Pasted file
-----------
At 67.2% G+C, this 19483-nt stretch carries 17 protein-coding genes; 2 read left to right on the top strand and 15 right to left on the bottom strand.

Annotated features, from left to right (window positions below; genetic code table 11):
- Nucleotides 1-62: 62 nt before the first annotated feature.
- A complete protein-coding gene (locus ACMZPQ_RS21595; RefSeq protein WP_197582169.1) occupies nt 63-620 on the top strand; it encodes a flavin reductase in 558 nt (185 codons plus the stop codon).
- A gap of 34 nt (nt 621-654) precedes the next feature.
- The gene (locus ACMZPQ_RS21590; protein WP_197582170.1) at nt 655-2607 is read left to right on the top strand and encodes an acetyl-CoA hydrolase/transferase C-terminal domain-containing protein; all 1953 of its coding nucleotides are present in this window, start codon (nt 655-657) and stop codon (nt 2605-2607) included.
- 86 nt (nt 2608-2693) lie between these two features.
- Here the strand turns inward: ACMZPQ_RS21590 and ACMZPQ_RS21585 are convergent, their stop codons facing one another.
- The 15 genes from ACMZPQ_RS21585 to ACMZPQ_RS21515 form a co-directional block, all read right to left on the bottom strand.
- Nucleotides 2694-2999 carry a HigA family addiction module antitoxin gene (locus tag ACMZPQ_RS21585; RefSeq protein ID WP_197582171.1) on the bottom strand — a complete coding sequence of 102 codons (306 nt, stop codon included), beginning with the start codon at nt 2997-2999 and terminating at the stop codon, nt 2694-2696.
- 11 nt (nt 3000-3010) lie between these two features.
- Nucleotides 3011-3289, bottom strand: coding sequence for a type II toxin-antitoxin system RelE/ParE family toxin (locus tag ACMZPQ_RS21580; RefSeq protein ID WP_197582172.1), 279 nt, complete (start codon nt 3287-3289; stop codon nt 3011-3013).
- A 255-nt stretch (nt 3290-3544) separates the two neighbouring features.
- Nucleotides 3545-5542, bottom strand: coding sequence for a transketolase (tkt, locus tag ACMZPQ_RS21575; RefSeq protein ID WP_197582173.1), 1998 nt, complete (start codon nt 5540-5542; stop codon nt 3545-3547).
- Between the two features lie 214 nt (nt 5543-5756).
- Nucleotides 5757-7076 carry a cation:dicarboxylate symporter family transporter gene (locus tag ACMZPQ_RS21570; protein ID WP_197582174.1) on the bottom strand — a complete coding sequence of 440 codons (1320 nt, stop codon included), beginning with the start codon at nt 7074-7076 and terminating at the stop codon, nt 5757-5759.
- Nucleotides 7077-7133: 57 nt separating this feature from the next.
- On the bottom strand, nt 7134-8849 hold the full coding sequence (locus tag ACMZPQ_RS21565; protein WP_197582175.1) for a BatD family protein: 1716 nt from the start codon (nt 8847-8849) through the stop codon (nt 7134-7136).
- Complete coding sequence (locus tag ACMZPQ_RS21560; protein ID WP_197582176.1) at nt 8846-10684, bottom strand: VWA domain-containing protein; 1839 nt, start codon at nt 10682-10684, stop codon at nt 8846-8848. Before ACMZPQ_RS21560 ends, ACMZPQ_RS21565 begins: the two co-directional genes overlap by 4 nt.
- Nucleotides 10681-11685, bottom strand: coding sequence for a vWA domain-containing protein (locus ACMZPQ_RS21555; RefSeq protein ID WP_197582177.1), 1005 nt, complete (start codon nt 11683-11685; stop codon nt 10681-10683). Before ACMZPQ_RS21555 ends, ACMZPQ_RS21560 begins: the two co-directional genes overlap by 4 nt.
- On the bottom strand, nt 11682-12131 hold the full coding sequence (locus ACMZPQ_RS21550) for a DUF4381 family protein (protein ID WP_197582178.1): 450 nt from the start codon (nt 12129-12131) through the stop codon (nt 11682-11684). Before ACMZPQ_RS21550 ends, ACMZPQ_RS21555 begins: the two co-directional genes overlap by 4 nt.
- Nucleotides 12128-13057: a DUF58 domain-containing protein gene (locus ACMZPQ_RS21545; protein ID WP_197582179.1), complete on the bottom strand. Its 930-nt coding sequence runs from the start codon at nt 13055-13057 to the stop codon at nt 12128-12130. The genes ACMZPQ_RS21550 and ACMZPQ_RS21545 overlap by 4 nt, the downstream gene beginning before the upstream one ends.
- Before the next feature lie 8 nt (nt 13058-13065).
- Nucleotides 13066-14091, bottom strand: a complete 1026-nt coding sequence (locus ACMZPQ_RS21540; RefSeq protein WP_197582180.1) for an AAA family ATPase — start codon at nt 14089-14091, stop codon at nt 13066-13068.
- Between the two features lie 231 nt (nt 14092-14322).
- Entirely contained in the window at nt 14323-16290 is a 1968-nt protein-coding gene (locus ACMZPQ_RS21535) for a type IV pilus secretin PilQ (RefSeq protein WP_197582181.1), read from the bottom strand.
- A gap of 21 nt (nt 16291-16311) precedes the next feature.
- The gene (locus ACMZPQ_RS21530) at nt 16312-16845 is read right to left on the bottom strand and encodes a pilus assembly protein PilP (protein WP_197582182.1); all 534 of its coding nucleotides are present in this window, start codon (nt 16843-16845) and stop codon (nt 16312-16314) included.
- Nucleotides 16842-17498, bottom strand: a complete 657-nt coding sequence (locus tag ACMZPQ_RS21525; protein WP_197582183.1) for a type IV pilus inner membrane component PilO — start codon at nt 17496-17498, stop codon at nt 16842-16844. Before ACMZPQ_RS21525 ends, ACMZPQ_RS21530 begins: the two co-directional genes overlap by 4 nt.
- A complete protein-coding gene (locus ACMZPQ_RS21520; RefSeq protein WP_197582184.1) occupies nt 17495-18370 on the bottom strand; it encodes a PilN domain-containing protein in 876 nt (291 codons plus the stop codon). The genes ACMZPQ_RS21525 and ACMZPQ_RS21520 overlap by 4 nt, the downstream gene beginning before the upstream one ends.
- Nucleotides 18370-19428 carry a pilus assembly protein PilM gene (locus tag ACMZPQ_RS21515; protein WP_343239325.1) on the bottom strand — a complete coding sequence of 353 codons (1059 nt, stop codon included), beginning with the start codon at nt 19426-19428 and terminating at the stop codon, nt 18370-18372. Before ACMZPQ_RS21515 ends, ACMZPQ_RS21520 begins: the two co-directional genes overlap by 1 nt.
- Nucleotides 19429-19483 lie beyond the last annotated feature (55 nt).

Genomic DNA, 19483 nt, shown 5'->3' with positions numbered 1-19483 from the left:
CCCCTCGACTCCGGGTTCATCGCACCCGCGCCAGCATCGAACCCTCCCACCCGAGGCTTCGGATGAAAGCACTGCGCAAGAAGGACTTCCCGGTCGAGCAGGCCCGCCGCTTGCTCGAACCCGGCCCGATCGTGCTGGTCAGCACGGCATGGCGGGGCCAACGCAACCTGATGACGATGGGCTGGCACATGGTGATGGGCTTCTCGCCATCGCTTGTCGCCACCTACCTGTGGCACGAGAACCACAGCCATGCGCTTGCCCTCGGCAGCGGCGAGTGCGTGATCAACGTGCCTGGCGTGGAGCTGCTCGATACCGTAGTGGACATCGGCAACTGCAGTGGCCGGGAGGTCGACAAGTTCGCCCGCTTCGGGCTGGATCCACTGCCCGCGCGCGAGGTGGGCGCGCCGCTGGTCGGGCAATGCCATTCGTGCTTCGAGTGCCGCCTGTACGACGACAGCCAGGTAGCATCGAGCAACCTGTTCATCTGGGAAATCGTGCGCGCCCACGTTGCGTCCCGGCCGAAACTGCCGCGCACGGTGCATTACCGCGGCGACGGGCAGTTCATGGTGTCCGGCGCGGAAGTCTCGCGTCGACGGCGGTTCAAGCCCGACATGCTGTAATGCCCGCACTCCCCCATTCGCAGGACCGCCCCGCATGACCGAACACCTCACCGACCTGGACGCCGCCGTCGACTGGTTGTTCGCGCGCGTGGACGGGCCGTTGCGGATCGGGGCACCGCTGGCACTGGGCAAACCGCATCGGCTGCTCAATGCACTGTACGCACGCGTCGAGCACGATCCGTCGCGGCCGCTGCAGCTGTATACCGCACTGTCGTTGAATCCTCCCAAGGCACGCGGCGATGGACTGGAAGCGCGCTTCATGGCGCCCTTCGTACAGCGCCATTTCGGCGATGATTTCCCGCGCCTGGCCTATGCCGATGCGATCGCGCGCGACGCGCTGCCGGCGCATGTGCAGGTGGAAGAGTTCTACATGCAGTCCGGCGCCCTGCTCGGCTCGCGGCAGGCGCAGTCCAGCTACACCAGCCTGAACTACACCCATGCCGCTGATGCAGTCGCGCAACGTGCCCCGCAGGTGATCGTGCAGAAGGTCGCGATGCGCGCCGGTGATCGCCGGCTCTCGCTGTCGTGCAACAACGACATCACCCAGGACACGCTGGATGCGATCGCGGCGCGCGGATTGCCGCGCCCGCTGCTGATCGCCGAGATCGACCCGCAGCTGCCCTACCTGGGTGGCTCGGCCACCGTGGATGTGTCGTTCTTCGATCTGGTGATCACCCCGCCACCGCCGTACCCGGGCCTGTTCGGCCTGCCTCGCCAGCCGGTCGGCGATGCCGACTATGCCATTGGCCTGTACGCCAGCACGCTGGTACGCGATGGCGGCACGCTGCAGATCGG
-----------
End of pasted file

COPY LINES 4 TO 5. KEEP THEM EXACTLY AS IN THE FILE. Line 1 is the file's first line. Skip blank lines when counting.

- A complete protein-coding gene (locus ACMZPQ_RS21595; RefSeq protein WP_197582169.1) occupies nt 63-620 on the top strand; it encodes a flavin reductase in 558 nt (185 codons plus the stop codon).
- A gap of 34 nt (nt 621-654) precedes the next feature.